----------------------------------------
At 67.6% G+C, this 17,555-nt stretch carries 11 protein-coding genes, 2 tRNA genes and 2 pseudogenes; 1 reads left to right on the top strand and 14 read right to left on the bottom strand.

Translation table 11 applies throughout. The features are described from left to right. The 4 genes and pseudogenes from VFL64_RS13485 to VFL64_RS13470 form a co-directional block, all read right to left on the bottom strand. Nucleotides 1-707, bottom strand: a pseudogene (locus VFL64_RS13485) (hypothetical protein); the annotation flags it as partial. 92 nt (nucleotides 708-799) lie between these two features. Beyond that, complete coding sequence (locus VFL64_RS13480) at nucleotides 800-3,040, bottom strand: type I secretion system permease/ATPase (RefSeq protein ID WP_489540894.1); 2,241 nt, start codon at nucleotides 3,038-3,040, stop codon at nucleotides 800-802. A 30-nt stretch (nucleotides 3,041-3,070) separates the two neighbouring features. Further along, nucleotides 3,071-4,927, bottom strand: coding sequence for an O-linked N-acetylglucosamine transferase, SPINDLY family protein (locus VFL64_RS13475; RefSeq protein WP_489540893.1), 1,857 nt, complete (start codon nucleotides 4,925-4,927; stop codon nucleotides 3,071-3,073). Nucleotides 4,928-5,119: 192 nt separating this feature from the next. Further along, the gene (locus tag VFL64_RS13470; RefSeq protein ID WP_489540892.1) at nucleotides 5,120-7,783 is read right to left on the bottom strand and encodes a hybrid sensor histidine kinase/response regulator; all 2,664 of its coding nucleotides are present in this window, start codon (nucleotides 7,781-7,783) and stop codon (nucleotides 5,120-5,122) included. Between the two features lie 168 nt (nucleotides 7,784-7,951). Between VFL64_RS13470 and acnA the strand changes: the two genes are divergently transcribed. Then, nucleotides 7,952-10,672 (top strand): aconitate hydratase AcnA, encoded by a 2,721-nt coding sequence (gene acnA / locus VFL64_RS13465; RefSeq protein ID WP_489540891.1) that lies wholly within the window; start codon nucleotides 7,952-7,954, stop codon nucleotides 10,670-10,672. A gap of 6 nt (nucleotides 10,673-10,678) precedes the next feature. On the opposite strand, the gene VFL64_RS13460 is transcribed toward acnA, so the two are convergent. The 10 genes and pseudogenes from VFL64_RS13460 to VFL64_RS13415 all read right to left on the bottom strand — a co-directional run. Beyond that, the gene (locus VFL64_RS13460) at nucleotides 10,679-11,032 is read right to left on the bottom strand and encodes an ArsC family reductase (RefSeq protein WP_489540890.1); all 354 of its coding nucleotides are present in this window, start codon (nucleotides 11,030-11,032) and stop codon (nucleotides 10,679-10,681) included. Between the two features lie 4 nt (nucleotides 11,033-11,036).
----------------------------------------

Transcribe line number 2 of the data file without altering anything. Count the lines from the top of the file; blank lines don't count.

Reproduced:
Translation table 11 applies throughout. The features are described from left to right. The 4 genes and pseudogenes from VFL64_RS13485 to VFL64_RS13470 form a co-directional block, all read right to left on the bottom strand. Nucleotides 1-707, bottom strand: a pseudogene (locus VFL64_RS13485) (hypothetical protein); the annotation flags it as partial. 92 nt (nucleotides 708-799) lie between these two features. Beyond that, complete coding sequence (locus VFL64_RS13480) at nucleotides 800-3,040, bottom strand: type I secretion system permease/ATPase (RefSeq protein ID WP_489540894.1); 2,241 nt, start codon at nucleotides 3,038-3,040, stop codon at nucleotides 800-802. A 30-nt stretch (nucleotides 3,041-3,070) separates the two neighbouring features. Further along, nucleotides 3,071-4,927, bottom strand: coding sequence for an O-linked N-acetylglucosamine transferase, SPINDLY family protein (locus VFL64_RS13475; RefSeq protein WP_489540893.1), 1,857 nt, complete (start codon nucleotides 4,925-4,927; stop codon nucleotides 3,071-3,073). Nucleotides 4,928-5,119: 192 nt separating this feature from the next. Further along, the gene (locus tag VFL64_RS13470; RefSeq protein ID WP_489540892.1) at nucleotides 5,120-7,783 is read right to left on the bottom strand and encodes a hybrid sensor histidine kinase/response regulator; all 2,664 of its coding nucleotides are present in this window, start codon (nucleotides 7,781-7,783) and stop codon (nucleotides 5,120-5,122) included. Between the two features lie 168 nt (nucleotides 7,784-7,951). Between VFL64_RS13470 and acnA the strand changes: the two genes are divergently transcribed. Then, nucleotides 7,952-10,672 (top strand): aconitate hydratase AcnA, encoded by a 2,721-nt coding sequence (gene acnA / locus VFL64_RS13465; RefSeq protein ID WP_489540891.1) that lies wholly within the window; start codon nucleotides 7,952-7,954, stop codon nucleotides 10,670-10,672. A gap of 6 nt (nucleotides 10,673-10,678) precedes the next feature. On the opposite strand, the gene VFL64_RS13460 is transcribed toward acnA, so the two are convergent. The 10 genes and pseudogenes from VFL64_RS13460 to VFL64_RS13415 all read right to left on the bottom strand — a co-directional run. Beyond that, the gene (locus VFL64_RS13460) at nucleotides 10,679-11,032 is read right to left on the bottom strand and encodes an ArsC family reductase (RefSeq protein WP_489540890.1); all 354 of its coding nucleotides are present in this window, start codon (nucleotides 11,030-11,032) and stop codon (nucleotides 10,679-10,681) included. Between the two features lie 4 nt (nucleotides 11,033-11,036).